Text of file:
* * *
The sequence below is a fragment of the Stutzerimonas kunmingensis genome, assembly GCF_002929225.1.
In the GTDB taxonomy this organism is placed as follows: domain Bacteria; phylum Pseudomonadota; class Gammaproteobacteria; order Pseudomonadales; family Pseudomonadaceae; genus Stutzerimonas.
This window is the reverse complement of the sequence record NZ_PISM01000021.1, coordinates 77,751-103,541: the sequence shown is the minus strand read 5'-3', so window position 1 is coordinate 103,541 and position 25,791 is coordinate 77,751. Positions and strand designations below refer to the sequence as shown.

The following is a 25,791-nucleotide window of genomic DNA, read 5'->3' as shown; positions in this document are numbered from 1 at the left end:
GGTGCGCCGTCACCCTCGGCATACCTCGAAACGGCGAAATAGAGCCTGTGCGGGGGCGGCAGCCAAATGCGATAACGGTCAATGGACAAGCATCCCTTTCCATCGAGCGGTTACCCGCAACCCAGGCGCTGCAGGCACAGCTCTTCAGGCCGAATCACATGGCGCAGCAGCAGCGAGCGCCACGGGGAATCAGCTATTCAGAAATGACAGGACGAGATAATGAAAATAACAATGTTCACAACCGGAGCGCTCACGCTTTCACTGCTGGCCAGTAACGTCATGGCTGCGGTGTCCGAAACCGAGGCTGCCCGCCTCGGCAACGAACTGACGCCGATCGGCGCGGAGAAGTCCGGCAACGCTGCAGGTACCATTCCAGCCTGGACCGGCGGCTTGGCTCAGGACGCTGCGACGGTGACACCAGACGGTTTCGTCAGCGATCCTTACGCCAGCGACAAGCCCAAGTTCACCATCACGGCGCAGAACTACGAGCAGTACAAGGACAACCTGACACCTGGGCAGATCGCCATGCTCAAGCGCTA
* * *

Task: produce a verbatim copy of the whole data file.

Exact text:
The sequence below is a fragment of the Stutzerimonas kunmingensis genome, assembly GCF_002929225.1.
In the GTDB taxonomy this organism is placed as follows: domain Bacteria; phylum Pseudomonadota; class Gammaproteobacteria; order Pseudomonadales; family Pseudomonadaceae; genus Stutzerimonas.
This window is the reverse complement of the sequence record NZ_PISM01000021.1, coordinates 77,751-103,541: the sequence shown is the minus strand read 5'-3', so window position 1 is coordinate 103,541 and position 25,791 is coordinate 77,751. Positions and strand designations below refer to the sequence as shown.

The following is a 25,791-nucleotide window of genomic DNA, read 5'->3' as shown; positions in this document are numbered from 1 at the left end:
GGTGCGCCGTCACCCTCGGCATACCTCGAAACGGCGAAATAGAGCCTGTGCGGGGGCGGCAGCCAAATGCGATAACGGTCAATGGACAAGCATCCCTTTCCATCGAGCGGTTACCCGCAACCCAGGCGCTGCAGGCACAGCTCTTCAGGCCGAATCACATGGCGCAGCAGCAGCGAGCGCCACGGGGAATCAGCTATTCAGAAATGACAGGACGAGATAATGAAAATAACAATGTTCACAACCGGAGCGCTCACGCTTTCACTGCTGGCCAGTAACGTCATGGCTGCGGTGTCCGAAACCGAGGCTGCCCGCCTCGGCAACGAACTGACGCCGATCGGCGCGGAGAAGTCCGGCAACGCTGCAGGTACCATTCCAGCCTGGACCGGCGGCTTGGCTCAGGACGCTGCGACGGTGACACCAGACGGTTTCGTCAGCGATCCTTACGCCAGCGACAAGCCCAAGTTCACCATCACGGCGCAGAACTACGAGCAGTACAAGGACAACCTGACACCTGGGCAGATCGCCATGCTCAAGCGCTA